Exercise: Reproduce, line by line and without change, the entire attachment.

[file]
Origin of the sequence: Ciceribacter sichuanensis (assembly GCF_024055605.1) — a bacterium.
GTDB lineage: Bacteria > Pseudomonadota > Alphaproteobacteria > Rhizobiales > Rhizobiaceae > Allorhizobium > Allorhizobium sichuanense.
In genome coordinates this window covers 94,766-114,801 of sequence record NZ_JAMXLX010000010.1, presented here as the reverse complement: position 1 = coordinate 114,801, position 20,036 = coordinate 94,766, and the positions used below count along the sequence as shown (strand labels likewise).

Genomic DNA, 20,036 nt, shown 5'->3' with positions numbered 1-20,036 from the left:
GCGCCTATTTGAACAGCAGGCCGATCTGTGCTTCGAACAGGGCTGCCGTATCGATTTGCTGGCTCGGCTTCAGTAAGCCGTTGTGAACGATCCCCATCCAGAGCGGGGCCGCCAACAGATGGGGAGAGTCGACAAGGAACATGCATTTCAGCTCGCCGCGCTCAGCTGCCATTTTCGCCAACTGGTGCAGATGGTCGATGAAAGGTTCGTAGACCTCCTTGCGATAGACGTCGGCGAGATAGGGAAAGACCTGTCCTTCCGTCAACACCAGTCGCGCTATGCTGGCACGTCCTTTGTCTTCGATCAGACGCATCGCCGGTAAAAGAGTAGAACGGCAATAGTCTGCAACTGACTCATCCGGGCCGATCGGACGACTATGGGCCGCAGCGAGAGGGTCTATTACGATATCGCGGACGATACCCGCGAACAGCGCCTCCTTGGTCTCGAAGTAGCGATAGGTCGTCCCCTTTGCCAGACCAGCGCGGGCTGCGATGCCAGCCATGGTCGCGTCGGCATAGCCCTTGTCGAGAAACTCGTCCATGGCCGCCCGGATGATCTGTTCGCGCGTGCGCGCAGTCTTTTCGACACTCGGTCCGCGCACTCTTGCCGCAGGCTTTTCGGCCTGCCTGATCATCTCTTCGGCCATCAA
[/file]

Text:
Origin of the sequence: Ciceribacter sichuanensis (assembly GCF_024055605.1) — a bacterium.
GTDB lineage: Bacteria > Pseudomonadota > Alphaproteobacteria > Rhizobiales > Rhizobiaceae > Allorhizobium > Allorhizobium sichuanense.
In genome coordinates this window covers 94,766-114,801 of sequence record NZ_JAMXLX010000010.1, presented here as the reverse complement: position 1 = coordinate 114,801, position 20,036 = coordinate 94,766, and the positions used below count along the sequence as shown (strand labels likewise).

Genomic DNA, 20,036 nt, shown 5'->3' with positions numbered 1-20,036 from the left:
GCGCCTATTTGAACAGCAGGCCGATCTGTGCTTCGAACAGGGCTGCCGTATCGATTTGCTGGCTCGGCTTCAGTAAGCCGTTGTGAACGATCCCCATCCAGAGCGGGGCCGCCAACAGATGGGGAGAGTCGACAAGGAACATGCATTTCAGCTCGCCGCGCTCAGCTGCCATTTTCGCCAACTGGTGCAGATGGTCGATGAAAGGTTCGTAGACCTCCTTGCGATAGACGTCGGCGAGATAGGGAAAGACCTGTCCTTCCGTCAACACCAGTCGCGCTATGCTGGCACGTCCTTTGTCTTCGATCAGACGCATCGCCGGTAAAAGAGTAGAACGGCAATAGTCTGCAACTGACTCATCCGGGCCGATCGGACGACTATGGGCCGCAGCGAGAGGGTCTATTACGATATCGCGGACGATACCCGCGAACAGCGCCTCCTTGGTCTCGAAGTAGCGATAGGTCGTCCCCTTTGCCAGACCAGCGCGGGCTGCGATGCCAGCCATGGTCGCGTCGGCATAGCCCTTGTCGAGAAACTCGTCCATGGCCGCCCGGATGATCTGTTCGCGCGTGCGCGCAGTCTTTTCGACACTCGGTCCGCGCACTCTTGCCGCAGGCTTTTCGGCCTGCCTGATCATCTCTTCGGCCATCAA